* html #overlay {
    background-image: url('../img/overlay-ie6.png');
    height: 100%;
    position: absolute;
}

Besides setting the alternate overlay image, we also address the min-height issue by converting it to a normal height. IE6 doesn’t respect min-height natively, but fortunately it also handles height incorrectly, and in basically the same way as it should handle min-height.

Furthermore, position: fixed isn’t respected by IE6, so we opt for the degraded position: absolute option. The only loss here is that in IE6 the overlay will not scroll with the page.

Download full overlay script

Appending the Overlay with jQuery (Finally)

After all that CSS, the jQuery portion of this script is a walk in the park. Basically we’ll need to first append the overlay divs to the DOM, and then create a function to show and hide the overlay.

For appending the overlay to the DOM, jQuery’s appendTo() method will work like a charm:

var $overlay_wrapper;
var $overlay_panel;

$(function() {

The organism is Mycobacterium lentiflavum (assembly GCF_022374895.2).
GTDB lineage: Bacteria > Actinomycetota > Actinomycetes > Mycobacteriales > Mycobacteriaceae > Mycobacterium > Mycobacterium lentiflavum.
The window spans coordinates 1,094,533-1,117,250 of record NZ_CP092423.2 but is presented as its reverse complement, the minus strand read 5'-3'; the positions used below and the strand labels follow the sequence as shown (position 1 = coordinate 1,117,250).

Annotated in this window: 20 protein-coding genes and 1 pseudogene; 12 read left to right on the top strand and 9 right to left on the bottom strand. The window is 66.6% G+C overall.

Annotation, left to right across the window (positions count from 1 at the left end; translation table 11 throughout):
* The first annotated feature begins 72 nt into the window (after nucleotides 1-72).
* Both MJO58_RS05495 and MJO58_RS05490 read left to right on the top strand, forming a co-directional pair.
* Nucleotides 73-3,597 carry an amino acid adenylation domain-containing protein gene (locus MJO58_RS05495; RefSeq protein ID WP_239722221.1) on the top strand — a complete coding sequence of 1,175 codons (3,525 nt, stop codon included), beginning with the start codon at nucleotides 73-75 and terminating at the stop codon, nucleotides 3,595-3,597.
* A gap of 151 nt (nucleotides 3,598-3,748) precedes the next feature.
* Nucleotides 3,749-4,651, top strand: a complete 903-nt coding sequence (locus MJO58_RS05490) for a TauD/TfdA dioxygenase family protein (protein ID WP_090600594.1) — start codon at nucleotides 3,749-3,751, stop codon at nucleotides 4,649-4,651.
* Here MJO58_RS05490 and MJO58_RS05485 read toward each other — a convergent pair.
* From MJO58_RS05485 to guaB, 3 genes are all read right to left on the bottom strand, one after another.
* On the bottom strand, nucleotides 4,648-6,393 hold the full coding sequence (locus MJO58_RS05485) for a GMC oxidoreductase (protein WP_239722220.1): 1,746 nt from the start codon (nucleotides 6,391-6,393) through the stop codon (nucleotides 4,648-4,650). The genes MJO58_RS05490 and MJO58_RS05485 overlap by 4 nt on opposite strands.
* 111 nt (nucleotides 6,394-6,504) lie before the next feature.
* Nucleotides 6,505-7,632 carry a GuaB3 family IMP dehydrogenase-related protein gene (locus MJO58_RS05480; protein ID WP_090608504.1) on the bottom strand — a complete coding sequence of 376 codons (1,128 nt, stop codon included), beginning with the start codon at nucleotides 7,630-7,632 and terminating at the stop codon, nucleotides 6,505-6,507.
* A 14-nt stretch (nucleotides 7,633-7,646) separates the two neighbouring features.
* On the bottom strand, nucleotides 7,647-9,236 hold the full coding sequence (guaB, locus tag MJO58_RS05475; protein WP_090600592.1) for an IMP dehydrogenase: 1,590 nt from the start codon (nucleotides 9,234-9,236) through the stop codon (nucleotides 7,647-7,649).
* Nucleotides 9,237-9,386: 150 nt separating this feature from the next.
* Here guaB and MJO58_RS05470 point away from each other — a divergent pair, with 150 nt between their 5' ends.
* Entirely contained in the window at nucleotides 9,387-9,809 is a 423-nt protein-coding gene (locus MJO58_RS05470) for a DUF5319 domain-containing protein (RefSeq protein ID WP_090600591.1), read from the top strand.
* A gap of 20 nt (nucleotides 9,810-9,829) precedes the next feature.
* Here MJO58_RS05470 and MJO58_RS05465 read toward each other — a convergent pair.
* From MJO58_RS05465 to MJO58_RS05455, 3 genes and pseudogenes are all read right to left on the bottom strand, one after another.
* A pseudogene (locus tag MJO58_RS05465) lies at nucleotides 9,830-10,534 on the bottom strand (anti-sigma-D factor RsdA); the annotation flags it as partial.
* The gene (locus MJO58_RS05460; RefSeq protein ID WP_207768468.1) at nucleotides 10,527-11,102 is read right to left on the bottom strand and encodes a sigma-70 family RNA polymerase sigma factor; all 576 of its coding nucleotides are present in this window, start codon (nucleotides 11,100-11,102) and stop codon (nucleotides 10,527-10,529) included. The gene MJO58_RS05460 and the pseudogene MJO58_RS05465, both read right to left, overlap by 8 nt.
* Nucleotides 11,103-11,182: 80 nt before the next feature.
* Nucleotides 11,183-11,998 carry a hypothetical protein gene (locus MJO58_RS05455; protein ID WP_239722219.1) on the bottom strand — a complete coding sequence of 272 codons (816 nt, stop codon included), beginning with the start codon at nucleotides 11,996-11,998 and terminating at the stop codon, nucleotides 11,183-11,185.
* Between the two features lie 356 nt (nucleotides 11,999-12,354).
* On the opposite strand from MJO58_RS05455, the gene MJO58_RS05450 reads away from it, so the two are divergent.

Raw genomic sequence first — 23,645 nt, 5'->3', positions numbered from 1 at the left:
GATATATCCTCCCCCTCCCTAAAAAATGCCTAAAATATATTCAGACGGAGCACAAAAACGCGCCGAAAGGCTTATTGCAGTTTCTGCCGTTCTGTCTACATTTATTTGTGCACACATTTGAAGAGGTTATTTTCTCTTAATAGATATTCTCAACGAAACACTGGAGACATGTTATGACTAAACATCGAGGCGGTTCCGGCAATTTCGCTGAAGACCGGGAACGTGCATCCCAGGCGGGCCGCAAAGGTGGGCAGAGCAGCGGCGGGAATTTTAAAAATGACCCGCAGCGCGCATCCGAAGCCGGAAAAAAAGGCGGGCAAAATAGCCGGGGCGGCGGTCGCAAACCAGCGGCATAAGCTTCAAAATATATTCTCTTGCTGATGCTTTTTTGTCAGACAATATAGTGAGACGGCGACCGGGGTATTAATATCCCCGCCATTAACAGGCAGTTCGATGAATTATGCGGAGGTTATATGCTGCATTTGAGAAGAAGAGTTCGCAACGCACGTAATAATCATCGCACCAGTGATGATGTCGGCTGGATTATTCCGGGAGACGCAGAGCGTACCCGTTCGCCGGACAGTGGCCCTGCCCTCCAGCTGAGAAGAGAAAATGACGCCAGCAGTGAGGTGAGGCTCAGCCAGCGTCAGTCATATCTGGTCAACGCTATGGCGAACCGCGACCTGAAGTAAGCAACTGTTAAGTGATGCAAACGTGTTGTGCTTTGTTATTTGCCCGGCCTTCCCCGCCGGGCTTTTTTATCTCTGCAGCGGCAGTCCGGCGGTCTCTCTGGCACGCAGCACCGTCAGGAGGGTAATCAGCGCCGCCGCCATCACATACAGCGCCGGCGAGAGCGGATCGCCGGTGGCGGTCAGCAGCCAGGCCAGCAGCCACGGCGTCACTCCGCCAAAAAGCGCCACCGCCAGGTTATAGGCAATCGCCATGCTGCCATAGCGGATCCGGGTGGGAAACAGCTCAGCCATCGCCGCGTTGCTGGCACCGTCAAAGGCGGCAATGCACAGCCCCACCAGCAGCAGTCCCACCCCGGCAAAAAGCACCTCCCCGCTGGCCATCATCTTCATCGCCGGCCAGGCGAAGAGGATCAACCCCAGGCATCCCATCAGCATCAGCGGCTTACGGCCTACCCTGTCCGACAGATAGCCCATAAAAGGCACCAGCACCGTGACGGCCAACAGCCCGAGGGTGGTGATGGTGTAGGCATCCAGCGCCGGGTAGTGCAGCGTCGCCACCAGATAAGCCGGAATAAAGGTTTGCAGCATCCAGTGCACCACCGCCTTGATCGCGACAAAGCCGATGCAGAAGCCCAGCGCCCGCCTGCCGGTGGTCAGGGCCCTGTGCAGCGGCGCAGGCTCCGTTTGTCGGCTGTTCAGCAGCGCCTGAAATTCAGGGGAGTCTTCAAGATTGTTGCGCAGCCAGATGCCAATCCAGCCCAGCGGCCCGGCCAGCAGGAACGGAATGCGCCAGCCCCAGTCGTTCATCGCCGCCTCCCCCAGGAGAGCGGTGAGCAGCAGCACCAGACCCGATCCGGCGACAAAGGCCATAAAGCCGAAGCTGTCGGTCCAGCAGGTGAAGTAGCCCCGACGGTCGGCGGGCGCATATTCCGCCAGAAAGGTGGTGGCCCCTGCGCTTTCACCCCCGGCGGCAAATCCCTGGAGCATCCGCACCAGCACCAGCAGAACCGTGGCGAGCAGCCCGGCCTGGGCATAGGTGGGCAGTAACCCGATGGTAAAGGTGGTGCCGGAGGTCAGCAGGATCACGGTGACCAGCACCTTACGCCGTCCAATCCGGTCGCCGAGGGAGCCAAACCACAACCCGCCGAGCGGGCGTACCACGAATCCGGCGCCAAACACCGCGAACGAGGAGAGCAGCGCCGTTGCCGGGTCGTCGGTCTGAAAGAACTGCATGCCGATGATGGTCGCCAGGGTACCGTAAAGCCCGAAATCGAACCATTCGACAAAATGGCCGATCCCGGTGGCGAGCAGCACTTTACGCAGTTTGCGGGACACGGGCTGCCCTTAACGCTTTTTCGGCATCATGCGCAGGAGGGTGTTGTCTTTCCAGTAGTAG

$overlay_wrapper = $('<div id="overlay"></div>').appendTo( $('BODY') );
});

A few things are going on here. First we define $overlay_wrapper and $overlay_panel variables, so they are at the top level of scope, and are essentially global. Next when the document loads, we append the div with the id “overlay” to the document body.

The appendTo() method works great here, because in one operation it both appends the item to the DOM and returns a reusable jQuery object. Next we can use the returned $overlay_wrapper object to append the overlay panel, and furthermore use that object to append any HTML we want contained within the panel:

var $overlay_wrapper;
var $overlay_panel;

$(function() {
    $overlay_wrapper = $('<div id="overlay"></div>').appendTo( $('BODY') );
    $overlay_panel = $('<div id="overlay-panel"></div>').appendTo( $overlay_wrapper );
    
    $overlay_panel.html( '<a href="http://interactivevolcano.com">Normal HTML Here</a>' );
});

Now that our overlay has been appended we need to write functions to show and hide the overlay: